On Olympic Selections
First, I just want to say a big congratulations to all those athletes that will be representing the US in Rio this August. It is a real honor and I look forward to watching you all!
With the USA Cycling federation announcing the Olympic selection today, I thought it might be a good time to collect my thoughts. The track selection was announced back in March, but in all reality, I knew I wouldn't be making the team 8 months ago. My heart goes out to all those on the long team who are facing disappointment today. For some, it is probably a shock. For others, something they probably knew for awhile, but seeing it official in print is always hard.
For me, working toward the Olympic team is something that happened several years out. I'd say I started that process for earnest in the summer/fall of 2013, when I went on a solo trip to Europe to try and make the step to international track racing. That was hard trip (athletically and logistically), and one I will always look back at, amazed I even made it happen. Then, from fall 2013-fall 2015, it was a lot of team selection camps and some world cup races.
What was going through an Olympic selection like? In track, you don't race all that much, but the camps become almost like races, as they are the selections moving forward. Sometimes camps felt like a game of survivor... sometimes they were smaller and felt very focused on an event... and sometimes they felt like that was the last selection and there was no margin for error.
You know, it is very special to be part of the national team, represent your country, and even be trying to accomplish something so lofty as making an Olympic team. You get to train with the best athletes in the country. You train at the best facilities. You have access to great coaches and trainers. You get to race all across the world at the very highest level - sometimes winning medals. You get to become the very best of yourself physically and athletically speaking. All that is very amazing.
However, to be honest, I can say I probably did not enjoy the journey as much as I should have during the time. Just writing that list above, makes me think to myself: how could I not have enjoyed and appreciated it?!? But, for me, I know I really let the stress and pressure get me. In the end, I didn't care so much about the journey, I really wanted to achieve the goal. And being so laser focused on a goal really made it hard to take the process in stride. I suppose there is probably a life lesson in here, but I don't know if I have actually learned it, although I hope I am beginning to.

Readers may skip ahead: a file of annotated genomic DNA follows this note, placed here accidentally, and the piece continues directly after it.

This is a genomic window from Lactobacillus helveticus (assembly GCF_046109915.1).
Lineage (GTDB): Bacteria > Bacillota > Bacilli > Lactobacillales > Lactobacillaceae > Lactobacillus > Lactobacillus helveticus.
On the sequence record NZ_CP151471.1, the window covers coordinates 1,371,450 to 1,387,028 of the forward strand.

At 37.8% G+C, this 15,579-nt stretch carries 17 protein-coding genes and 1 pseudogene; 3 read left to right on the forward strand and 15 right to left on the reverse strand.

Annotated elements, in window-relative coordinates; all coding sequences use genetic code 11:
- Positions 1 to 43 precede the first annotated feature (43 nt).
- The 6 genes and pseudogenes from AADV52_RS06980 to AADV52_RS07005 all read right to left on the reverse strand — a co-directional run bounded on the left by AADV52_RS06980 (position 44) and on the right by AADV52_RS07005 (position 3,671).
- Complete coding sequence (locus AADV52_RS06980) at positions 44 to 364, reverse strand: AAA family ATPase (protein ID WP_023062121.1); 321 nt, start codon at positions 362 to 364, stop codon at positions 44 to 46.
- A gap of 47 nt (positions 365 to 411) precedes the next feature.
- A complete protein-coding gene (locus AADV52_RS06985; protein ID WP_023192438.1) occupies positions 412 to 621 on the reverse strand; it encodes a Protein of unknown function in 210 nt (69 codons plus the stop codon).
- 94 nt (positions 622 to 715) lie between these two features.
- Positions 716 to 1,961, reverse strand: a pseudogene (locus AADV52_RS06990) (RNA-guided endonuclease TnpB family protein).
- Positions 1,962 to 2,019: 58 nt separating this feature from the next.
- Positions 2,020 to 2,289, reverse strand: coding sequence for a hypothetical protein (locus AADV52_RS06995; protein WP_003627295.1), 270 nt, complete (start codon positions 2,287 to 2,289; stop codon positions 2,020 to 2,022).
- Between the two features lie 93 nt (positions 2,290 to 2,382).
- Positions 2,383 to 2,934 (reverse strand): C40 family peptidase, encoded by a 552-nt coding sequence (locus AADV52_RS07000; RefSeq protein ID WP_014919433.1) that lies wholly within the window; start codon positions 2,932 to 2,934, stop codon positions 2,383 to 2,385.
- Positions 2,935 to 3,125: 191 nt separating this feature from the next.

What was my biggest take home from all this? The one thing I can most definitely say that I have learned is how to be responsible for myself to put my best foot forward. As an athlete, there are always so many things out of your control. I have always been someone who has wanted to just fit in and not create a fuss, but performing your best is about knowing your specific needs and having the confidence and preparation to make that happen. Easy to say, but what does that concretely mean? For me, that meant mailing my rollers across the country so I could warmup before practice in my dorm room, because I knew the normal warmup wasn't enough for me. That meant traveling to camps in Colorado a week early so I could acclimate to altitude. That meant spending more time at the LA track so I could get better technically on the indoor velodrome. That meant not expecting someone else to figure out my bike fit or equipment for me, and gaining knowledge and spending the time and money to make changes. You come across a lot of different types of athletes during your time in elite sport, those who are molded, and those who mold themselves, and I really tried to become the latter of these.
At the end of the day, sometimes you just aren't fast enough, and that is all there is to say. That's sport. That is what we all buy into when we decide to play the game. It is natural (but not very useful) to think about the what-ifs.... but that is why it is so important to minimize those ifs along the way. Yeah, in retrospect, I might have changed somethings, but I can only be satisfied with the decisions I made at the time. And I can only be proud of those accomplishments and improvements I made along the way. For sure, looking back at the athlete I was 6 years ago, to the one I was going into the Olympic year, it is a huge transformation. I mean, huge.
As for now, I wish I was rebounding from the disappointment better and had my head and heart in bike racing more, but I continue, as I hope that that will return this year. I do love racing, and I hope to re-discover that again, as the year continues.
Of course, nothing would be possible without the generosity of some wonderful individuals. I am indebted to so many people, and I do not even want to make a list, as I know I cannot include everyone, as it would go on a very long time. But especially in the past year, I want to thank Rob Van Houweling, Jack Vincent, Giddeon Massie, and James Hibbard. Although my outcome did not show it, your assistance in time and resources this past year made me as well prepared as I could have been. It brings me much solace knowing I was the best I could be in these areas.
Relationships certainly are taxed during this process: travel, financial expenses, me being an emotional roller coaster.... My husband has been nothing short of amazing, and for that I am know I am the luckiest person alive. I love you Michael! My family and friends have been so understanding. Thank you and I love you all.
Not really sure how to end this post - with about 6 months to digest it all, I can say confidently is that I will probably have more insight and perspective another 6 months. 😌